Did you know that failing to get bail means you can spend up to four weeks in jail?
You can’t afford to stay that long away from your family and work. In fact, you may not even have a job waiting for you when you get back after those four weeks.
But what if you can’t make bail?
Read on to find out what you can do when you get excessive bail.
What Is Excessive Bail?
According to the Eighth Amendment of the Constitution, bail shouldn’t be excessive. This means that bail shouldn’t be used to punish a suspect. It also shouldn’t act as a means of raising money for the government.
The main purpose of a bail bond is to allow the suspect to remain free until proven guilty. Additionally, it ensures that the suspect returns to court.
How Do Judges Set Bail?
Before you learn how you can reduce your bond, you need to understand how judges set bail. This will give you a rough idea of whether or not the bail is too high.
Generally, judges set the bail amount during the first court appearance after the arrest. This can either be an arraignment or a bail hearing.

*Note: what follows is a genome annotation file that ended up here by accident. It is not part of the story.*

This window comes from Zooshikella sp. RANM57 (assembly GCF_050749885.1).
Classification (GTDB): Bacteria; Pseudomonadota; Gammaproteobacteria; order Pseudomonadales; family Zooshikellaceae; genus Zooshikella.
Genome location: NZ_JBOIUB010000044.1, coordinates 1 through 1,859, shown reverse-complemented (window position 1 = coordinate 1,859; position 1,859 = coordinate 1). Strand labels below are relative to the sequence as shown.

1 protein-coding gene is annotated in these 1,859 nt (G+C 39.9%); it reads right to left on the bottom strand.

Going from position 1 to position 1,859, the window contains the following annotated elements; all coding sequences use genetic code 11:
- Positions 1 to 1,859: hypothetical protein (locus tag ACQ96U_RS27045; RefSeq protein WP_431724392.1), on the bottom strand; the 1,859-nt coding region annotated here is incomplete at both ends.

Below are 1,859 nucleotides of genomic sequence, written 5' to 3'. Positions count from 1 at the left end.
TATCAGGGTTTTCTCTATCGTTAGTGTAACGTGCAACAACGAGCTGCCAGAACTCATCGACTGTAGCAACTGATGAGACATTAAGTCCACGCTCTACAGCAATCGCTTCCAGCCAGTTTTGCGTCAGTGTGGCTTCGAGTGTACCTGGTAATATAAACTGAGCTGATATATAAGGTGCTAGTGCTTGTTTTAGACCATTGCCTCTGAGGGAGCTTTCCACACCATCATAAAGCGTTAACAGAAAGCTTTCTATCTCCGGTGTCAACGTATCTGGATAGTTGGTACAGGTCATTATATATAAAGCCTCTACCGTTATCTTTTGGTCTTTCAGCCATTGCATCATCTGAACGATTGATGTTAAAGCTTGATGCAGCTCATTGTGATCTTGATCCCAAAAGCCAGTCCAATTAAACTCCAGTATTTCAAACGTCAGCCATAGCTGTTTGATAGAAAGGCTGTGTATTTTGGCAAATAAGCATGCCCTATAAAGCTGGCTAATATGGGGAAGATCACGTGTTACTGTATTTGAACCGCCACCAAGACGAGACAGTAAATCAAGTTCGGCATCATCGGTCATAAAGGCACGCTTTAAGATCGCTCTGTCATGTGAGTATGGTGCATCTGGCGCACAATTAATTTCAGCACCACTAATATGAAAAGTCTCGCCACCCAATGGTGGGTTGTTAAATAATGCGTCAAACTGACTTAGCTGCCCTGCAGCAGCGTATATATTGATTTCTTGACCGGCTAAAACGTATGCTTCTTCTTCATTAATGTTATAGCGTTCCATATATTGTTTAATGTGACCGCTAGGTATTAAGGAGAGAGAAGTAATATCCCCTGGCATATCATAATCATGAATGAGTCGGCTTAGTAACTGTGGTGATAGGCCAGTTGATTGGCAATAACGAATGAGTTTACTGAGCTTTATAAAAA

When setting bail, the judges look at factors such as current charges, age, criminal records, as well as the risk of failing to appear for another hearing. When all these factors are put together, the bail amount for petty nonviolent misdemeanors will certainly be way lower than that of an assault.
In some states, a bail setting algorithm tool is used by judges.
Keep in mind that judges can raise, lower, or even waive a bail based on the circumstances of an individual case.
Requesting a Bond Reduction Hearing
The Bail Reform Act allows you to request a bond reduction hearing when your bail is set too high.
You can argue that the bail is so high that it’s basically an infringement to your right of freedom since it forces you to unfair pretrial detention. You should also prove that you’re not a public threat nor a flight risk.
While these arguments will certainly be taken into consideration, it’s important to note that the court has the right to set the bail at any level as long as its motive isn’t to force the defendants into jail. The court must justify the reasons that led to the amount of bail set in writing.
What Should You Do If Your Request to Reduce Bail is Declined?
You don’t need a lawyer to arrange bail.
If you can’t settle the excessive bail, then you can contact a bail bond services in Greenville, NC to get you out.
At A Be Out Bail Bonding, we are available 24/7 to offer you faster release and less stress. Contact us today to have all your bond-related questions answered.